The rules of the combat were laid out in a document called the "chapters of arms." The conditions laid down by Sir Jean de Boniface were as follows: The combat was to begin on horseback, continuing until one of the combatants broke 6 lances on the other. The lances were to be of equal length. The horses were to be separated by a barrier, no more than 5 feet in height. After this, the combat was to continue on foot in full armor. The foot combat was to begin with each side hurling spears or "throwing-swords."* Thereafter, the combat was to continue with polaxes, swords, and daggers. The combat would end when one of the combatants touched the ground with his hand, knee, or body, or when one of them surrendered. Neither party was to affix any spikes or other "evil device" to his armor, nor was either party to carry any magical charms designed to influence the outcome.
Does this not sound like a spar that you've had?
Early on in the combat, Jacques used a disarming technique, knocking the polaxe out of one of Jean's hands - but the Italian knight quickly recovered his weapon, and resumed the fight. Jacques struck Sir Jean such a blow that it nearly turned him around, but still the fight continued. Finally, Jacques disarmed his opponent entirely, striking the polaxe out of both his hands.
This seemed like a cool idea.
On the same day as his combat with Thomas Que, Jacques de Lalaing announced his intention to accomplish a pas d'armes (passage of arms). In this type of encounter, the knight would usually issue a challenge at large, and take on all comers for a set period of time.
"A man may die yet still endure if his work enters the greater work, for time is carried upon a current of forgotten deeds, and events of great moment are but the culmination of a single carefully placed thought." - Chime of Eons
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Re: Knights.

Post by Gwain » Sat May 12, 2012 5:08 am

Any man that can put a rooster on his shield and still be one of history's greatest knights is an example to live by, especially for rp sourcing and information. I'll definitely be looking for these publications.
Justice is not neccesarily honourable, it is a tolerable business, in essence you tolerate honour until it impedes justice, then you do what is right.

Spelling is not necessarily correct :)
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Re: Knights.

Post by Harroghty » Wed May 30, 2012 8:02 pm

This is a little excerpt from DMG2 The Castle Guide about demi-human knights. Worth reading if you get a chance, even if it is not specific to the Forgotten Realms and primarily deals with stuff outside the realm of the average FK PC (castle building and managing), it does include things that might be relevant (chivalric and clerical lives, events, ranks, etc.).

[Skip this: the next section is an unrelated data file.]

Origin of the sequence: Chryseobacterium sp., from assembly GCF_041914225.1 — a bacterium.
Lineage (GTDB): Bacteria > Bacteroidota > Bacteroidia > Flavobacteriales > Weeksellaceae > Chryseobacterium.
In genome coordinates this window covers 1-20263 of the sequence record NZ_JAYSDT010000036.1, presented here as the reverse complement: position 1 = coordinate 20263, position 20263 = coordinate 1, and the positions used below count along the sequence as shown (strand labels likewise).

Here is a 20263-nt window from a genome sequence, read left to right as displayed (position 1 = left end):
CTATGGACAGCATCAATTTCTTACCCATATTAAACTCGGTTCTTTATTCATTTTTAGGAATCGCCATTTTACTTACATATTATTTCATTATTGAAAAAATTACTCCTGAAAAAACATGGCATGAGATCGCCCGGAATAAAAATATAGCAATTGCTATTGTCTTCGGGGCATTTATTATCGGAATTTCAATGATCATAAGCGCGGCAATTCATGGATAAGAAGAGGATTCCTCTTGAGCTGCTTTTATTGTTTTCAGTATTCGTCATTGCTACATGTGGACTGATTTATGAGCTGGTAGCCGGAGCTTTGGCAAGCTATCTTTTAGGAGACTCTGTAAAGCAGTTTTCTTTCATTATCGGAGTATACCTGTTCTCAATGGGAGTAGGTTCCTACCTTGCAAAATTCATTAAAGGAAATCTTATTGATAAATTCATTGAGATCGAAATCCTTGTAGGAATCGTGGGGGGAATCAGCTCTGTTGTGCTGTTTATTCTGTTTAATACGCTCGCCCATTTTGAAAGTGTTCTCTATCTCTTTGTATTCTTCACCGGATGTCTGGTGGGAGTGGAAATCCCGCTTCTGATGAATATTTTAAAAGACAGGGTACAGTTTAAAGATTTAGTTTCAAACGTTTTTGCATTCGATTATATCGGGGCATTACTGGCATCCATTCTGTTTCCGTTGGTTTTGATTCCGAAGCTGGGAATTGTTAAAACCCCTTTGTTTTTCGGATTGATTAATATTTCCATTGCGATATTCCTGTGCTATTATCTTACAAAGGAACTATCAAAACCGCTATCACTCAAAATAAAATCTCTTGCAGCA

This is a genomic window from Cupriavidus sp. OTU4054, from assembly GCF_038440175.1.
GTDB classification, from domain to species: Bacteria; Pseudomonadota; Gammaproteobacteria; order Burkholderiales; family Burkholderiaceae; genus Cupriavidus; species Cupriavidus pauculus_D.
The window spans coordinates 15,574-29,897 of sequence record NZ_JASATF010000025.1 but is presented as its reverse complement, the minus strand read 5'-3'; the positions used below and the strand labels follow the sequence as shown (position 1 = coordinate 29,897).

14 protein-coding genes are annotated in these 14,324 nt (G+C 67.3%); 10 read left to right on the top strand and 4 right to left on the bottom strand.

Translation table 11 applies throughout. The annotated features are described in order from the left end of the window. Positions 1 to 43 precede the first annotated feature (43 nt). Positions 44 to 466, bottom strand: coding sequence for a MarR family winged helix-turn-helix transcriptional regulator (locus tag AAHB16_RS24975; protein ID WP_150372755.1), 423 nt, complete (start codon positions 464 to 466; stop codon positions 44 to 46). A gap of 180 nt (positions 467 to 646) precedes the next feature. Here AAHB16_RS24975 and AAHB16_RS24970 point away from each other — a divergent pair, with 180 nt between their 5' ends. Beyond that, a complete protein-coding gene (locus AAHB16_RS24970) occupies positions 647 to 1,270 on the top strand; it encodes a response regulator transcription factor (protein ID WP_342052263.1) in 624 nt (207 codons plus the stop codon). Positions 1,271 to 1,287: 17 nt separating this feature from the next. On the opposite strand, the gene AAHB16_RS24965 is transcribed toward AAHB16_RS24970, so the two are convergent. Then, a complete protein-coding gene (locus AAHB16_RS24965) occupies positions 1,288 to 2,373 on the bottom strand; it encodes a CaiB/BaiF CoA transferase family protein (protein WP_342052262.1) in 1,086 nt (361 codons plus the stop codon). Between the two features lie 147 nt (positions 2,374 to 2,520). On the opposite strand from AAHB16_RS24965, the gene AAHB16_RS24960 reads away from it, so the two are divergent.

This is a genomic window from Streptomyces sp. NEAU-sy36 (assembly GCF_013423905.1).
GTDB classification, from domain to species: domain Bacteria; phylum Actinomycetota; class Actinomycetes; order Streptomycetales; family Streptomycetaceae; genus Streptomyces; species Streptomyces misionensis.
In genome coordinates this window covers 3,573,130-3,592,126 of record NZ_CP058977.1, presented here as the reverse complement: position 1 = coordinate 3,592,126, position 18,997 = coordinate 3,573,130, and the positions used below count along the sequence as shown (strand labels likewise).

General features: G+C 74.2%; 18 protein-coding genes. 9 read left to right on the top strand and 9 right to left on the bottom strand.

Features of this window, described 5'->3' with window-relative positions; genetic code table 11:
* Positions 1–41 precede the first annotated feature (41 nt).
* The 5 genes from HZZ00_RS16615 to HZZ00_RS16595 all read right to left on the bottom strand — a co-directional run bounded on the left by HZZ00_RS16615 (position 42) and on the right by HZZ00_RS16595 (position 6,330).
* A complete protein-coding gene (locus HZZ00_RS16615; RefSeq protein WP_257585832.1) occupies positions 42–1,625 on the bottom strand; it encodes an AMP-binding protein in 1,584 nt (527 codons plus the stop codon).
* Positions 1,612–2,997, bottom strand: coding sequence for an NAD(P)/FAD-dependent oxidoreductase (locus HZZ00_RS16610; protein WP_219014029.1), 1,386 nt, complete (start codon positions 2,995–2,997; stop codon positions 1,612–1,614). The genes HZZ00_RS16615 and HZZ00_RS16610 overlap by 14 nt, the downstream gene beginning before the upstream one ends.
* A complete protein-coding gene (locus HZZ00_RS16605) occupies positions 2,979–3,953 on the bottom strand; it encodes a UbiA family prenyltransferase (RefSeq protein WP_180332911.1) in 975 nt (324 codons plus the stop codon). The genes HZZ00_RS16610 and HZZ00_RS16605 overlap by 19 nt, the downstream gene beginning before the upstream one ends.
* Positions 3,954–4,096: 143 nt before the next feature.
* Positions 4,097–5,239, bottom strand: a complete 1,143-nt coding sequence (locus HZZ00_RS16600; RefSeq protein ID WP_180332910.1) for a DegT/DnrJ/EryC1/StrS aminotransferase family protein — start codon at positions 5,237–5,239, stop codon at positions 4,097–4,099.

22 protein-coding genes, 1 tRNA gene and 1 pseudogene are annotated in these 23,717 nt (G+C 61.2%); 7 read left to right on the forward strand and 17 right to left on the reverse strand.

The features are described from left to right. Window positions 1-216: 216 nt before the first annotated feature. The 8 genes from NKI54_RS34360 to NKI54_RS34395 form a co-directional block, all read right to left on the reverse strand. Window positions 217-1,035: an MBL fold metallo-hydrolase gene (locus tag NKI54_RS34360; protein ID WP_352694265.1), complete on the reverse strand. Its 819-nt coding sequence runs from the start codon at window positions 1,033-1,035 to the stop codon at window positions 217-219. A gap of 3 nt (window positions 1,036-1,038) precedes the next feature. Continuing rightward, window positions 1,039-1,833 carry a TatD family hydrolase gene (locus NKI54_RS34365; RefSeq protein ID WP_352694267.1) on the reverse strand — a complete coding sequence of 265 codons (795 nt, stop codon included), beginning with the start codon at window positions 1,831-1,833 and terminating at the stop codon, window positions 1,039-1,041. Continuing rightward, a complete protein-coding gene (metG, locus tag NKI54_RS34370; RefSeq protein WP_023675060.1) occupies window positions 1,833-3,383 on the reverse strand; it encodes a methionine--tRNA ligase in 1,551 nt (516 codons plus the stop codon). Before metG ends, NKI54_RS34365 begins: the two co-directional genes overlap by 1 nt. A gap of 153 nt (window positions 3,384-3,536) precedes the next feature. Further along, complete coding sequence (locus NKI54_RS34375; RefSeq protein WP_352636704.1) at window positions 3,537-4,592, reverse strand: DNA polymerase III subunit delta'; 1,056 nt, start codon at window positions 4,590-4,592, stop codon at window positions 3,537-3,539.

Demi-Human Knights
Knighthood and the Code of Chivalry are primarily states of mind and occupations chosen by the person in question. In fact, adapting knighthood to other demi-human societies can add a lot of spice to the campaign, and a great deal of depth to some non-human societies. Following the guidelines presented in the two examples below, an ambitious DM can throw all sorts of curves to his players.

Elven Knights
Elves follow the code of chivalry to the letter, except when it comes to battle. Elven life is too precious to be squandered needlessly against lost causes. When they do sacrifice themselves, it is only for the greatest good of the elven kingdom or in defense of their companions. In short, elves as a people avoid war whenever possible. They prefer to depend on politics to settle disputes, and are far less aggressive than most of the other races in an average campaign.

Elven knights place a high regard for the ceremonial aspect of chivalry, as well as respecting their peers and superiors. However, they are quick to the point of snobbery in showing contempt of those beneath their station and those of ignoble ideals. To their credit, elven knights place no weight on class dierences in such judgments, just on personal character and reputation.

Since women are equals among men in elven society, the respect elven knights show for women is more courtesy than outright adoration. Importantly, while the majority of the elven cavalry is comprised of male elven knights, most elven archer companies contain a majority of women.

Elven knights almost never wear plate armors, but prefer more lightweight, flexible armoring made of fine chain. As elves prefer battle within forested environments where they can rely on their natural adeptness in such surroundings to give them an added edge, they consider plate armor too noisy and bulky for such maneuvering.